Insights were collected from Hernán’s Interview with Justin Benjamin, Head of Global Marketing at AdsWizz from the AdsWizz-Simplecast Studio at Podcast Movement 2023.
From Visual to Audio: Meet Hernán García
Hernán García is the Director of Podcast Development at TelevisaUnivision’s audio brand, Uforia – that means all their radio streams and events, live music and events, and of course, podcasts. His move to audio came after a long career in executive production and creative development for Spanish-language media at places such as National Geographic with Disney and Fox, Discovery, and LiveNation. At Uforia, he’s produced podcasts like En boca cerrada, the highest-ranking Spanish-language podcast in the U.S., and Crímenes Paranormales.
The Advice Garcia Would Give Himself Five Years Ago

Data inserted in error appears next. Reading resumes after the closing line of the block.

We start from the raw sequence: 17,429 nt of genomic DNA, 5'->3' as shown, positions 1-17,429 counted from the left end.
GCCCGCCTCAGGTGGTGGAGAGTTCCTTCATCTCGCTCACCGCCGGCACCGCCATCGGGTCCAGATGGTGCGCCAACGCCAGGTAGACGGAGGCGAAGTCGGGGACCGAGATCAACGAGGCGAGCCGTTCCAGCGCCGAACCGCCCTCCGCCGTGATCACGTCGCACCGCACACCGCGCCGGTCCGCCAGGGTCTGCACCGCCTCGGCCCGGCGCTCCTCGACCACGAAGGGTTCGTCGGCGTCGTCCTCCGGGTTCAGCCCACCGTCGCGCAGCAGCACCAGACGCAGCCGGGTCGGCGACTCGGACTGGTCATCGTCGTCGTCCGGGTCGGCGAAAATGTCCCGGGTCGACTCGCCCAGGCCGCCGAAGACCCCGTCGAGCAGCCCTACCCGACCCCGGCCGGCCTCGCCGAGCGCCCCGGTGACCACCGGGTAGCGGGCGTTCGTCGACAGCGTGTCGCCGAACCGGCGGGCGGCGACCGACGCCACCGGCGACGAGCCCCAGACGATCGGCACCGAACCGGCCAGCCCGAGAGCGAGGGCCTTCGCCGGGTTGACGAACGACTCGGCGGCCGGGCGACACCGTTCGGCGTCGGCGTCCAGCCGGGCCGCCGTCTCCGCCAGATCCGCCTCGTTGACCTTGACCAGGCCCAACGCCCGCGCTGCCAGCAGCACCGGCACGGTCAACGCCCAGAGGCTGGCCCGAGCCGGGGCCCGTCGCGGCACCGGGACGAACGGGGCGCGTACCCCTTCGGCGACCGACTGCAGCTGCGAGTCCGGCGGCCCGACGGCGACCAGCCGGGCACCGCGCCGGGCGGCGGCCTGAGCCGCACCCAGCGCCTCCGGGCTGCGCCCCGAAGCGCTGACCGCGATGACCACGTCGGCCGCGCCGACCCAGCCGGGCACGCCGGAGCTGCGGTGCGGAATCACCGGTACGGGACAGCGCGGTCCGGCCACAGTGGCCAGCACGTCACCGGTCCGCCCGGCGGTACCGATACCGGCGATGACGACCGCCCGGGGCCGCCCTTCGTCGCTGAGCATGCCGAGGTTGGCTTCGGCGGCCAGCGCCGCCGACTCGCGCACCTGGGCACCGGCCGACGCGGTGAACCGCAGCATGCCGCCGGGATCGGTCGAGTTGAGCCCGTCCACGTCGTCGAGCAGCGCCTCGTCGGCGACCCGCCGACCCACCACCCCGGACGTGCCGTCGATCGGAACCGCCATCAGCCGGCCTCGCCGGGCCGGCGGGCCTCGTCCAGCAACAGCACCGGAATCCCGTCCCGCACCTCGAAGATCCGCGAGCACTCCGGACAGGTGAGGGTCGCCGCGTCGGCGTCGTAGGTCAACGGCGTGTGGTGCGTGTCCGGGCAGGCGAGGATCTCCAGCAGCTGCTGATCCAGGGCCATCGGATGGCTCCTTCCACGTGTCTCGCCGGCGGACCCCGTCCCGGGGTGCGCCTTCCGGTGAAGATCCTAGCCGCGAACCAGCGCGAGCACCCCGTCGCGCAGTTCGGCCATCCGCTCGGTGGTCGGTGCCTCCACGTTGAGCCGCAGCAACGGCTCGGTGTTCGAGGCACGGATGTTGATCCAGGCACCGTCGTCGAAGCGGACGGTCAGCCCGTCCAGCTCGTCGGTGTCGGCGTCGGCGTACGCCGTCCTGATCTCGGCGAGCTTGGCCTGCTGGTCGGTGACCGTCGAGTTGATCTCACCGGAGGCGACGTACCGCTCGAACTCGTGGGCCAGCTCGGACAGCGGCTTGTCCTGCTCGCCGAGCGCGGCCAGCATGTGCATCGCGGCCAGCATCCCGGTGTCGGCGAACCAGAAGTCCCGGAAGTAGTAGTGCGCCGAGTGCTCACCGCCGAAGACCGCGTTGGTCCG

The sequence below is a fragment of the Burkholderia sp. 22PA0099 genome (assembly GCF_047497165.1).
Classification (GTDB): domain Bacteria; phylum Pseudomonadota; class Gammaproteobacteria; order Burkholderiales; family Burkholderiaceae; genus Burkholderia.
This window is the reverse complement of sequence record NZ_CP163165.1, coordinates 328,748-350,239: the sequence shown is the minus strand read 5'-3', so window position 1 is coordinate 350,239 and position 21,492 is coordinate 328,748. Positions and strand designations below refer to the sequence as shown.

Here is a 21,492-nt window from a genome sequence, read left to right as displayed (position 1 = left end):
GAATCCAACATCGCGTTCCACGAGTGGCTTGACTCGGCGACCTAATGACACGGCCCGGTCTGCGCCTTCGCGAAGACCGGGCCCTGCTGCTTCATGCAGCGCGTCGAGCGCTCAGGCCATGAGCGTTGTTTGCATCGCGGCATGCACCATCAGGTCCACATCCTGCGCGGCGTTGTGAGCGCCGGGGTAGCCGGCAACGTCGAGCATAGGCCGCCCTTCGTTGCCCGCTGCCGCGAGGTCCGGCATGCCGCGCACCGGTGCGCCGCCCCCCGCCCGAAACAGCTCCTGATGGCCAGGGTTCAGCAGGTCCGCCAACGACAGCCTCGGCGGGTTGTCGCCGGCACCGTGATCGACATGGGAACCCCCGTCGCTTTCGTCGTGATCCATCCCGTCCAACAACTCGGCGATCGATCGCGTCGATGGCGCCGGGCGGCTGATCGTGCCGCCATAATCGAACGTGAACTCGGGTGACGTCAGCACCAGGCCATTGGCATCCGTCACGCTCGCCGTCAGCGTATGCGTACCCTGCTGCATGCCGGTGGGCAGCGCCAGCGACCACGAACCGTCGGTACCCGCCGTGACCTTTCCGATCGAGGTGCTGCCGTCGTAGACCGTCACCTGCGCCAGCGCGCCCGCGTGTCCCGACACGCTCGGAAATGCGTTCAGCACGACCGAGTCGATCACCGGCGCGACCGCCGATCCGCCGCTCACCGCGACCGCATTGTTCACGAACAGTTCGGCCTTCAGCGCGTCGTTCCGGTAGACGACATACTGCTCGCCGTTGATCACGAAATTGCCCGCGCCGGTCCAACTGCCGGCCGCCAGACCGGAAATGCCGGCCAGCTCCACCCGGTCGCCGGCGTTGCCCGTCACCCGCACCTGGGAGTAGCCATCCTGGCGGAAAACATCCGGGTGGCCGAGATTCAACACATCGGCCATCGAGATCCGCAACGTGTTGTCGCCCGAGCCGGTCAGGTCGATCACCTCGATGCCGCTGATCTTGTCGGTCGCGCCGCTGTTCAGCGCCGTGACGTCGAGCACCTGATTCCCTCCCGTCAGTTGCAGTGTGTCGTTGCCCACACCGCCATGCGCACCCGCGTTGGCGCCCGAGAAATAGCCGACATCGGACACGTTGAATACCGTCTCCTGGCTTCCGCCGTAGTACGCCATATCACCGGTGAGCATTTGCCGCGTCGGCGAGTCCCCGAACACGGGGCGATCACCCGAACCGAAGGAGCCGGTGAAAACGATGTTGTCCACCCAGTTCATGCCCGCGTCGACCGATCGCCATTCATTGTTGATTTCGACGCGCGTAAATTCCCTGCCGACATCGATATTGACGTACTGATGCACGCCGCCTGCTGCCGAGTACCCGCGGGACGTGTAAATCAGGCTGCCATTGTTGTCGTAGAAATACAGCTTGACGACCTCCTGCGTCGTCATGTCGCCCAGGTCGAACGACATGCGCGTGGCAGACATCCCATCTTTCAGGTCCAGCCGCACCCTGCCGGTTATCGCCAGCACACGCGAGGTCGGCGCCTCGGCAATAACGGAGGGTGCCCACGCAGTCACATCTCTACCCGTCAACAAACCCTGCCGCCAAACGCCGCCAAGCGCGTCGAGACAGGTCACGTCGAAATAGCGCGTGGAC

Get into podcasts earlier to have more time to learn the ropes about this challenging medium.
“I come from a background of doing creative for TV for a long, long time. My thought process was: if I did thirty, forty, sixty-minute documentaries and reality shows and whatnot, [then] doing a podcast is going to be easy because you don't have to take care of the video…Nothing is farther from the truth”
García has learned the particular challenge that comes with storytelling in an audio-first medium, where “the real lift is in designing the sound and the storytelling, where you don’t see what’s happening, but I need to make you feel like you’re a part of it.” And now he can help shape Uforia’s approach to respect the art and work that goes into audio, for a creator group that has trouble “cutting through the noise”.
Cracking the Code: Challenges and Opportunities in Serving the Hispanic Audience
The Hispanic audience in the U.S. is a bit of a conundrum: it’s a large niche and a specialized market. García noted that there isn’t a lot of content serving that Spanish-speaking Hispanic audience, though there are a lot of content creators who aren’t getting noticed.